Seems Cintra doth protest too much...they blame the cracks on the yet to be opened privatized portion of SH 130 tollway (segments 5 & 6) on last year's drought, and yet I-35, I-10, and a host of other Texas roads fared just fine. It begs the question, what cost-cutting measures did Cintra take to boost its own profits that led to its materials cracking under stress without so much as a single car traversing it yet?
This is what happens when we sell-off our public highways to foreign toll operators who put private profits over the public interest. Also of note, Chris Lippincott used to work as TxDOT's media relations guy, now he's hopped on the revolving door and working as the same for Cintra.
Drought causes $30 million in damage to Texas 130 tollway under construction
Austin American Statesman
Published: 8:48 p.m. Sunday, July 15, 2012
Last year's drought caused cracks to form in the asphalt in several sections of the still-to-open southern 41 miles of the Texas 130 tollway, causing millions of dollars in damage.
The private consortium that is building the road — and will run it for the next five decades as part of an agreement with the Texas Department of Transportation — has been tearing up and repaving stretches of the road between Mustang Ridge and Seguin. The rehabilitation work, under way since the spring, will cost as much as $30 million, said Chris Lippincott, a spokesman for the State Highway 130 Concession Co., but it will cause minimal or no delay in the road's opening.
The lease contract with TxDOT requires that the road be open by November, Lippincott said.
"We'll be open ahead of that," he said. The company, still working on frontage roads and toll facilities as well as the rehabilitation work, is probably a month away from announcing an opening date, Lippincott said.
The consortium and TxDOT signed the long-term lease in 2007, and construction began in 2009. The four-lane tollway is flanked by two-lane frontage roads between Mustang Ridge and Lockhart because it overlays what was U.S. 183, and then does not have continuous frontage roads as it runs around Lockhart's west edge and then onto Interstate 10 near Seguin.
The construction cost, which the company had said late last year would be $968 million, now will be about $1 billion, Lippincott said. The overall cost of the project, counting engineering, right of way costs and an initial $25 million concession payment to TxDOT, will be a little more than $1.3 billion, he said.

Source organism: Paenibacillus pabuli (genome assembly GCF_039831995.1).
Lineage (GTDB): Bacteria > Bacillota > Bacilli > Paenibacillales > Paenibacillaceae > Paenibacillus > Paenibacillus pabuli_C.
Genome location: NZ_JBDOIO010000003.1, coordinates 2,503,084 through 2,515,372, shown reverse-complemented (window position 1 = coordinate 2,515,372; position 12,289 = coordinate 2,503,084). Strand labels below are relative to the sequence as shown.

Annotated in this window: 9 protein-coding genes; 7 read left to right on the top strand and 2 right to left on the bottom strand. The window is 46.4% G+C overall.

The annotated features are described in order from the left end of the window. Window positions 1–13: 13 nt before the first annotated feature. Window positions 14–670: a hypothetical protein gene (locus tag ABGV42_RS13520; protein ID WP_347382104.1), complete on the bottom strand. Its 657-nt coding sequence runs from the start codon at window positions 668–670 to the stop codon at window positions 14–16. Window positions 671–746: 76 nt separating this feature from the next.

The consortium, led by Spanish toll road company Cintra and a subsidiary of San Antonio-based Zachry Construction Corp., is paying all of those costs, including the added $30 million. It will split toll revenue with TxDOT over the life of the lease, with TxDOT's share increasing from a few percent to as much as half as traffic grows on the road over the years.
Texas 130 lies over the Blackland Prairie section of the state, known for its clay-rich soils and their tendency to expand in wet periods and contract in drier times.
The problem, Lippincott said, "was neither faulty workmanship nor faulty design. What happened was a historic drought."
The company's inspectors first detected the cracks last fall, he said. The work involves not only replacing broken pavement, but also changing the substructure of compacted soil beneath to create moisture barriers with impermeable layers.
"We're going to keep the wet parts wet and the dry parts dry at the subsurface level," Lippincott said.
The company in some cases is reworking soil and pavement where no cracks had been found because pre-construction soil sampling had indicated those areas have heavy clay content and could be prone to similar damage in the future.
"For us, this is the stitch in time that saves nine," Lippincott said. "We're making these changes now so that in a year or three from now we don't have to put up orange barrels, slow the traffic down and go fill the cracks."